The huge menu is divided into nine sections: zen sai (appetizers), ippin (small plates), agemono (deep-fried), otsukiri and morikomi (sashimi plates), nigiri sushi, maki sushi (aka rolls), robata (food from the charcoal grill that's visible in the front of the kitchen), and kamayaki (from the wood-burning oven tucked away toward the rear), plus a few sides. Yoshi's has hired a star chef, Shotaro "Sho" Kamio, who opened the respected Ozumo in San Francisco in 2001; he is devoted to modern Japanese food using the best seasonal ingredients. Our server tells us that everything on the menu is designed to be shared, and suggests two to three dishes a person.
Our first meal is something of a mixed bag. The largest sashimi assortment of the three offered, called sanban, includes two slices each of nine different varieties (bigeye tuna, bluefin tuna, yellowtail, salmon, sea bream, salmon caviar, crab, prawn, and sea urchin). It's beautifully presented and exquisitely fresh, but difficult to apportion among five people – and at $50, I'd rather sample other dishes than order another round. I'm beguiled by the slightly smoky seasonal organic vegetables roasted in the oven and wrapped in cedar paper, but more unusual dishes miss the mark. The layered "ravioli" of flattened squid mimicking pasta, sea urchin (uni), and shiso pesto seems like a stunt that doesn't showcase either the squid or the urchin, which is similarly lost in the uni "risotto," in which vanilla-scented cauliflower puree is supposed to be the "rice." A pricey chawan mushi containing lobster, foie gras, and more uni is liquid rather than custardy, and its ingredients are again obscured.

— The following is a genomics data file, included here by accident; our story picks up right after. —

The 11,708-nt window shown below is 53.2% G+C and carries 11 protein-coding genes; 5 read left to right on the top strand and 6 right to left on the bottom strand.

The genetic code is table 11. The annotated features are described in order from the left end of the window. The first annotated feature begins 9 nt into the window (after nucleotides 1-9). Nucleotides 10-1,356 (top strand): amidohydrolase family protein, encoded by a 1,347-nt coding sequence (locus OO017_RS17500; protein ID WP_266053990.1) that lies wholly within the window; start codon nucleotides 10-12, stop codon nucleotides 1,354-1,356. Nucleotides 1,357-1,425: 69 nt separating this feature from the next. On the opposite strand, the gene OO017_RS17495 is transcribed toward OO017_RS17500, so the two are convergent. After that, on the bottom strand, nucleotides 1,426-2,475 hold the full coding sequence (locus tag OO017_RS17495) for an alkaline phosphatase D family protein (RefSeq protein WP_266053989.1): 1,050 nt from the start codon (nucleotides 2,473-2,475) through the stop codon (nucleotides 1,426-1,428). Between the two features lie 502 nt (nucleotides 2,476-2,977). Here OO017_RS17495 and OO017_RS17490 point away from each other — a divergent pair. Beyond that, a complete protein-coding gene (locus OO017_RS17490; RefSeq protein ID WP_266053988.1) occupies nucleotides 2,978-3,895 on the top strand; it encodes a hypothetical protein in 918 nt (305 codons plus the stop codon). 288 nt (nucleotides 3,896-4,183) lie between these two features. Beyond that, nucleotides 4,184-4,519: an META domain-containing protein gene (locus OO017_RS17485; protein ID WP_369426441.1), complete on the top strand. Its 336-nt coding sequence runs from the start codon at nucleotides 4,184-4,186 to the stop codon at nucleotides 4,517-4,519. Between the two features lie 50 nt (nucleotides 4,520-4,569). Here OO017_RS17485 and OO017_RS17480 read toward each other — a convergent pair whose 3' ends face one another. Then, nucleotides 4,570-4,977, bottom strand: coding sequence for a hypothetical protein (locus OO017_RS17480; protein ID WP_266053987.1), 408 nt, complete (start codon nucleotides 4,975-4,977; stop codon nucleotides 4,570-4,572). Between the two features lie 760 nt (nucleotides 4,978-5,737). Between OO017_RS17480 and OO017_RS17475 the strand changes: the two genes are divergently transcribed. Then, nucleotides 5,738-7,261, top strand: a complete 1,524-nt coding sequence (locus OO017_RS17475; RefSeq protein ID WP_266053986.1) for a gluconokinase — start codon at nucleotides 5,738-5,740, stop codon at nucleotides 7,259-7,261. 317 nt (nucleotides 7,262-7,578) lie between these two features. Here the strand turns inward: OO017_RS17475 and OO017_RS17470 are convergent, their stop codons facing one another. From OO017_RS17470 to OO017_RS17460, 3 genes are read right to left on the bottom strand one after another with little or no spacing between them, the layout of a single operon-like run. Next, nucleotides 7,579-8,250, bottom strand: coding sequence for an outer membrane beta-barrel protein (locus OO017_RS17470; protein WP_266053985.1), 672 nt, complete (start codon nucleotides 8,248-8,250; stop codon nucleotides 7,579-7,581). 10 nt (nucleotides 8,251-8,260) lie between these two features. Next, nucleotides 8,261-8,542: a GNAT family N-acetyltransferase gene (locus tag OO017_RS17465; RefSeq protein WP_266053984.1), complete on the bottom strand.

The straightforward free-range lamb chops with fresh wasabi and garlic mousse would do credit to any contemporary restaurant, but are again awkward to share, and I've had better versions of the miso-glazed black cod. The zesty geisha roll, with spicy shrimp tempura, snow crab, and tuna, is tasty, crunchy, and quite generous. Even though our server knew we were headed to the club, we've run out of time, and have to skip dessert. We haven't drunk much (one bottle of wine, one carafe of sake), and I'm still slightly hungry. But a choice table has been reserved right on the dancefloor of the two-level club for us, and we settle in for part two of a lovely evening.